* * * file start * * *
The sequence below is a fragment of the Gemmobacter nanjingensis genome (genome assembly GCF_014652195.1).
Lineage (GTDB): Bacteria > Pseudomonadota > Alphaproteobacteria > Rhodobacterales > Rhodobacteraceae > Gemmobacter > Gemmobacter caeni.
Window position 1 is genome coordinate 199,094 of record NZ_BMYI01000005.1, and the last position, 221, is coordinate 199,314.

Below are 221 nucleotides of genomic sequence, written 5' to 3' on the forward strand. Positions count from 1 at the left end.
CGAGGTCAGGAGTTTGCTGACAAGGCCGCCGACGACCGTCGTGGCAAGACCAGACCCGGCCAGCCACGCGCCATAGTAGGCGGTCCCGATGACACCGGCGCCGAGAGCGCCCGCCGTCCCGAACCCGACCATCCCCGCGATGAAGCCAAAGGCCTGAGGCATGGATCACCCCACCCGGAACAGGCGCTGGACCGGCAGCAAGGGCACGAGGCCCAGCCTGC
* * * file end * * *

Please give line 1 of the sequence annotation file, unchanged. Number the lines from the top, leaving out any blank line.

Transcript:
The sequence below is a fragment of the Gemmobacter nanjingensis genome (genome assembly GCF_014652195.1).